His swagger and confidence were gone: he was not putting up a fight with the guards — in fact, it looked like he wasn’t entirely aware of where he was. His shoulders were sunk, his hair limp and dirty, his eyes deadened with exhaustion as he gazed emptily over the ring. Beneath the floodlights especially, he looked completely washed out, drained … certainly in no condition for a fight …

Leta could not take her eyes off him. Her fingernails dug into her palm, hard enough to draw blood. While she was fighting the wild blind impulse to push through the crowd and pull him away from this like an angry mother lion, the crowd around her was roaring and roaring with approval for what would likely be his demise …

Traze went on, “Tonight, you will witness the bloodiest — the dirtiest — the most vicious man this city has ever seen!”

Now, the screams were deafening. Leta nearly lost sight of Fiearius as everyone’s arms shot in the air.

And that, surely, was her cue.

Quickly pivoting on her heel, Leta slid her way back through the crowd and navigated herself away from the commotion. She’d cut it close now, perhaps too close — if the gasps of the crowd behind her were to be believed, the fight was just beginning —

Quickening her pace, Leta sidestepped one of the guards (he, too, was enthralled with the fight) and found the quiet back hallway of the holding cells. Leta purposely did not look to see if any prisoners were still locked inside — she wasn’t sure her heart could handle that in this moment, since it was threatening to burst out of her chest already.

Mercifully, she found the back door — she was worried she had dreamed or imagined it — and immediately pressed her palms to open it, listening to it creak noisily. For one horrible moment she glimpsed nothing but the dark alleyway outside. Where was the crew? Where was —

“Over here,” breathed Cyrus as he stepped into the shaft of light. Leta saw he was not alone. Behind him stood the shadowy, eager figures of nearly the entire Dionysian crew. Aiden, Corra, Rhys, Javier, Nikkolai, Maya, Bartley, Tihla and even Ludo were all ready to commandeer the basement, some of them chattering excitedly.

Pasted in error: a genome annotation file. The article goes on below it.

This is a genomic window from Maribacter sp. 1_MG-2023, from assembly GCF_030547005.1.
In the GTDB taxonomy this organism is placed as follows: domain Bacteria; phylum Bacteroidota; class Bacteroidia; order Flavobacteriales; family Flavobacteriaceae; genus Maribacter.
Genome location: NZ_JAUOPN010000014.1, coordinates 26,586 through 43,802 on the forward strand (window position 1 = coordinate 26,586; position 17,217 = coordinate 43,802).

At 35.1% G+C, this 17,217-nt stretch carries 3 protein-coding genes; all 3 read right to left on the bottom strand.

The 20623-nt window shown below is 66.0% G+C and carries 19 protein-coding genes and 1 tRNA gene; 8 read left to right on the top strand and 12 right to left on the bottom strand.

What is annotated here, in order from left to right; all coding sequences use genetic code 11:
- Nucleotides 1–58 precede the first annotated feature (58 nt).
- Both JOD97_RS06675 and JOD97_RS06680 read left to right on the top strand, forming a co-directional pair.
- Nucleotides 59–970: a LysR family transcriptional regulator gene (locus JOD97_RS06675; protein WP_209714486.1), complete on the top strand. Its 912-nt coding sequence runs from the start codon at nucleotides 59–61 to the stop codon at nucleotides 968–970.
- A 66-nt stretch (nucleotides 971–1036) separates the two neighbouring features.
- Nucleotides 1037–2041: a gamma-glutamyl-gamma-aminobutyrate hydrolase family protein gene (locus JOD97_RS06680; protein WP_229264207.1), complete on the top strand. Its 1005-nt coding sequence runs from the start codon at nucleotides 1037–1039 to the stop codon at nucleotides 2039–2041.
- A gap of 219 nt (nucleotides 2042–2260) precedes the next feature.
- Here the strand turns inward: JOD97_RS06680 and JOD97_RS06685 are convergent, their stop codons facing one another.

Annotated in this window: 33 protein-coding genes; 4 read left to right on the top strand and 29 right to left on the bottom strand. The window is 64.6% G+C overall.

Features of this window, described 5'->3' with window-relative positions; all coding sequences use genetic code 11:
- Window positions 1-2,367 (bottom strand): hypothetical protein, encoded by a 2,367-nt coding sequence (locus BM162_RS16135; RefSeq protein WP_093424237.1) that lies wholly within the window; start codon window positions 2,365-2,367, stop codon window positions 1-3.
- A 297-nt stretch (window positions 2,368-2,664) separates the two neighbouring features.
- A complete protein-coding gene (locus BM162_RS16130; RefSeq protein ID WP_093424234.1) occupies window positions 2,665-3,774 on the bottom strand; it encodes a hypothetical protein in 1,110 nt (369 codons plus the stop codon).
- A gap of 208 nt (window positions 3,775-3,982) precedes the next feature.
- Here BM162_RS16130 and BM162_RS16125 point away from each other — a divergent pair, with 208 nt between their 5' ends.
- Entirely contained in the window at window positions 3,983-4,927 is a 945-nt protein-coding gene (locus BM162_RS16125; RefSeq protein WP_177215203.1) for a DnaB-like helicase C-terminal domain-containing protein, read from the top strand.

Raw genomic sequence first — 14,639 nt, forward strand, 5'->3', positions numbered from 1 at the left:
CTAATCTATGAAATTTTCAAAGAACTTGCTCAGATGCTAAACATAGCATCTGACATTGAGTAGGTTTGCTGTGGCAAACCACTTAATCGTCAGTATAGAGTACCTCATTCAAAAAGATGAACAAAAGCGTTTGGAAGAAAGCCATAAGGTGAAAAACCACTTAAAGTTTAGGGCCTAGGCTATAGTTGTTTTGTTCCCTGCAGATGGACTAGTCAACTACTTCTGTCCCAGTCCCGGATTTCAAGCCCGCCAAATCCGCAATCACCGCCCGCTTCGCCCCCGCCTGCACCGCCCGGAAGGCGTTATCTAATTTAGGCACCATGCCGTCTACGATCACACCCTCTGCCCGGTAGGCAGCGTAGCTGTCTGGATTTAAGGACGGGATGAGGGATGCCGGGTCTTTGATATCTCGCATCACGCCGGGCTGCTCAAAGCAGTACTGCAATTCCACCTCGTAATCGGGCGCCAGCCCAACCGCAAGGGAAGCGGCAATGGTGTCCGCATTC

“Hurry!” Leta breathed, stepping aside. “The fight’s started!”

– – – – – – – – – – – – – – – – – – – – – – – – – – – – – – – – – – – – – – – – – – – – – – – – – –

When the guards wrenched him to his feet from the dirt floor of the cell, Fiearius didn’t even try to fight them off. He didn’t fight when they pulled him down the hallway, nor when one of them kicked open the metal door and the roar of the crowd reached his ears.

He supposed he ought to save his energy for this. Round two then, gentlemen? he wanted to say to the guards, but the truth was he felt too tired even to taunt them. The words swayed through his mind and fell short, forgotten.

For hours and hours during the day, he’d slumped against the wall of the cell, dozing on and off, ignoring the taunts and yells from Traze’s cronies on the other side of the bars. At some point, someone had shoved a couple slices of dry bread in his mouth and poured some foul-smelling brown water down his throat, leaving him to long achingly for Amora’s enormous heavy dinners on the Dionysian.

Really, he’d been hoping that Cyrus and Aiden would’ve come back for him by now. How long would it take for them, two geniuses, to figure this shit out? Of course they had to take Leta away from here first; she had been in far more danger than he was even now. But he hadn’t actually given them permission to just leave him here …

They were chanting something, he realized dimly as he was pulled toward the ring. The crowd was chanting something. He strained his ears and realized their cries of ‘red fury! red fury!’ were for him; he really was the main attraction. For once, he did not agree. He felt he was far closer to starving and weak and dizzy than he was to ‘furious’.

Though Traze certainly seemed to think differently as he gave his introductions in the center of the ring. Bloody, dirty, vicious? Boy, was he going to be disappointed. Fiearius watched numbly, his eyelids heavy, feeling oddly detached from the scene …

Fiearius felt one of the men prod him in the back, ushering him into the ring like cattle. Staggering up the steps, Fiearius dropped his gaze abruptly and noticed the guards had forgotten something: the binds around his hands.

With a jolt, he called, “Hey!” and shook his wrists pointedly in their direction. One of them did glance backward. And then he nudged the other. And they both laughed.

Fiearius stared after them a moment longer. Then he closed his eyes for a moment and turned to face the ring once more, hoping that would be the last unpleasant surprise of the night.